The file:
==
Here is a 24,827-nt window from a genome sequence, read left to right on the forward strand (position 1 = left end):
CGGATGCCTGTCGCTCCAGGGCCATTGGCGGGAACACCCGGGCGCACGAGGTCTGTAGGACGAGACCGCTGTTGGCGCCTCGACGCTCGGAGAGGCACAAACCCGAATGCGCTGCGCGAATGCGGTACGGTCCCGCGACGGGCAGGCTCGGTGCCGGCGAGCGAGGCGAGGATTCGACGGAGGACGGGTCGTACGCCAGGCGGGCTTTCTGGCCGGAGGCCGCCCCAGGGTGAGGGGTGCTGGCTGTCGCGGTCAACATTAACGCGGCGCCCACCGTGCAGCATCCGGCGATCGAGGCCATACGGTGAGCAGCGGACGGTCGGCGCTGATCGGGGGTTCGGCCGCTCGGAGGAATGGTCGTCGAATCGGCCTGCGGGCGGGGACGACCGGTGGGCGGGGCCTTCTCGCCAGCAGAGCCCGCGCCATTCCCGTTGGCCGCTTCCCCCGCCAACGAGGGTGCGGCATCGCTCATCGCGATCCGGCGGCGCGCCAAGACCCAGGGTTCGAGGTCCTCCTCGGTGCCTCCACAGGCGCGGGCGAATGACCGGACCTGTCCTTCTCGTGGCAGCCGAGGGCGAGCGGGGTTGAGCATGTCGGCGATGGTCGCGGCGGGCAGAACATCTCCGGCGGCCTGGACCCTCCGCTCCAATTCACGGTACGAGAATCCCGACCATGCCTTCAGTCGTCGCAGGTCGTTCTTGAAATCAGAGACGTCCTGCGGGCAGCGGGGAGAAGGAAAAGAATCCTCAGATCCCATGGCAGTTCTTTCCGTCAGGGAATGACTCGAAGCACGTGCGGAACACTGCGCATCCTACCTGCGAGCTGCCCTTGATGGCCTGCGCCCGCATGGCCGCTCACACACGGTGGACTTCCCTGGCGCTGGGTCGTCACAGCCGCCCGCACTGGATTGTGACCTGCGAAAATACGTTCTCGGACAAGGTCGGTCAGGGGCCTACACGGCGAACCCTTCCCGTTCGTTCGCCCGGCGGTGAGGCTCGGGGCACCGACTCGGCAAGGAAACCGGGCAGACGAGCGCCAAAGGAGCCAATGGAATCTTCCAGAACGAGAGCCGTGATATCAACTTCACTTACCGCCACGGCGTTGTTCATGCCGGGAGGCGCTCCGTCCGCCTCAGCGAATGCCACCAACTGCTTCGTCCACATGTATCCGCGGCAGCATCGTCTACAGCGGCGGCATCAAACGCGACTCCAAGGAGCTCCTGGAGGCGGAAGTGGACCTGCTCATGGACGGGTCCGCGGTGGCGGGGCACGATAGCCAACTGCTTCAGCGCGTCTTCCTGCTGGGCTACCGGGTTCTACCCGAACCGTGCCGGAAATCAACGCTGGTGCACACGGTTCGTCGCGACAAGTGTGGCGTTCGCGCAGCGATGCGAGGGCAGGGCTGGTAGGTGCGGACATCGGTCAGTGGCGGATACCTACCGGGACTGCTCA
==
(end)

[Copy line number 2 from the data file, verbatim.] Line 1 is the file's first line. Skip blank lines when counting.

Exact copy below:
CGGATGCCTGTCGCTCCAGGGCCATTGGCGGGAACACCCGGGCGCACGAGGTCTGTAGGACGAGACCGCTGTTGGCGCCTCGACGCTCGGAGAGGCACAAACCCGAATGCGCTGCGCGAATGCGGTACGGTCCCGCGACGGGCAGGCTCGGTGCCGGCGAGCGAGGCGAGGATTCGACGGAGGACGGGTCGTACGCCAGGCGGGCTTTCTGGCCGGAGGCCGCCCCAGGGTGAGGGGTGCTGGCTGTCGCGGTCAACATTAACGCGGCGCCCACCGTGCAGCATCCGGCGATCGAGGCCATACGGTGAGCAGCGGACGGTCGGCGCTGATCGGGGGTTCGGCCGCTCGGAGGAATGGTCGTCGAATCGGCCTGCGGGCGGGGACGACCGGTGGGCGGGGCCTTCTCGCCAGCAGAGCCCGCGCCATTCCCGTTGGCCGCTTCCCCCGCCAACGAGGGTGCGGCATCGCTCATCGCGATCCGGCGGCGCGCCAAGACCCAGGGTTCGAGGTCCTCCTCGGTGCCTCCACAGGCGCGGGCGAATGACCGGACCTGTCCTTCTCGTGGCAGCCGAGGGCGAGCGGGGTTGAGCATGTCGGCGATGGTCGCGGCGGGCAGAACATCTCCGGCGGCCTGGACCCTCCGCTCCAATTCACGGTACGAGAATCCCGACCATGCCTTCAGTCGTCGCAGGTCGTTCTTGAAATCAGAGACGTCCTGCGGGCAGCGGGGAGAAGGAAAAGAATCCTCAGATCCCATGGCAGTTCTTTCCGTCAGGGAATGACTCGAAGCACGTGCGGAACACTGCGCATCCTACCTGCGAGCTGCCCTTGATGGCCTGCGCCCGCATGGCCGCTCACACACGGTGGACTTCCCTGGCGCTGGGTCGTCACAGCCGCCCGCACTGGATTGTGACCTGCGAAAATACGTTCTCGGACAAGGTCGGTCAGGGGCCTACACGGCGAACCCTTCCCGTTCGTTCGCCCGGCGGTGAGGCTCGGGGCACCGACTCGGCAAGGAAACCGGGCAGACGAGCGCCAAAGGAGCCAATGGAATCTTCCAGAACGAGAGCCGTGATATCAACTTCACTTACCGCCACGGCGTTGTTCATGCCGGGAGGCGCTCCGTCCGCCTCAGCGAATGCCACCAACTGCTTCGTCCACATGTATCCGCGGCAGCATCGTCTACAGCGGCGGCATCAAACGCGACTCCAAGGAGCTCCTGGAGGCGGAAGTGGACCTGCTCATGGACGGGTCCGCGGTGGCGGGGCACGATAGCCAACTGCTTCAGCGCGTCTTCCTGCTGGGCTACCGGGTTCTACCCGAACCGTGCCGGAAATCAACGCTGGTGCACACGGTTCGTCGCGACAAGTGTGGCGTTCGCGCAGCGATGCGAGGGCAGGGCTGGTAGGTGCGGACATCGGTCAGTGGCGGATACCTACCGGGACTGCTCA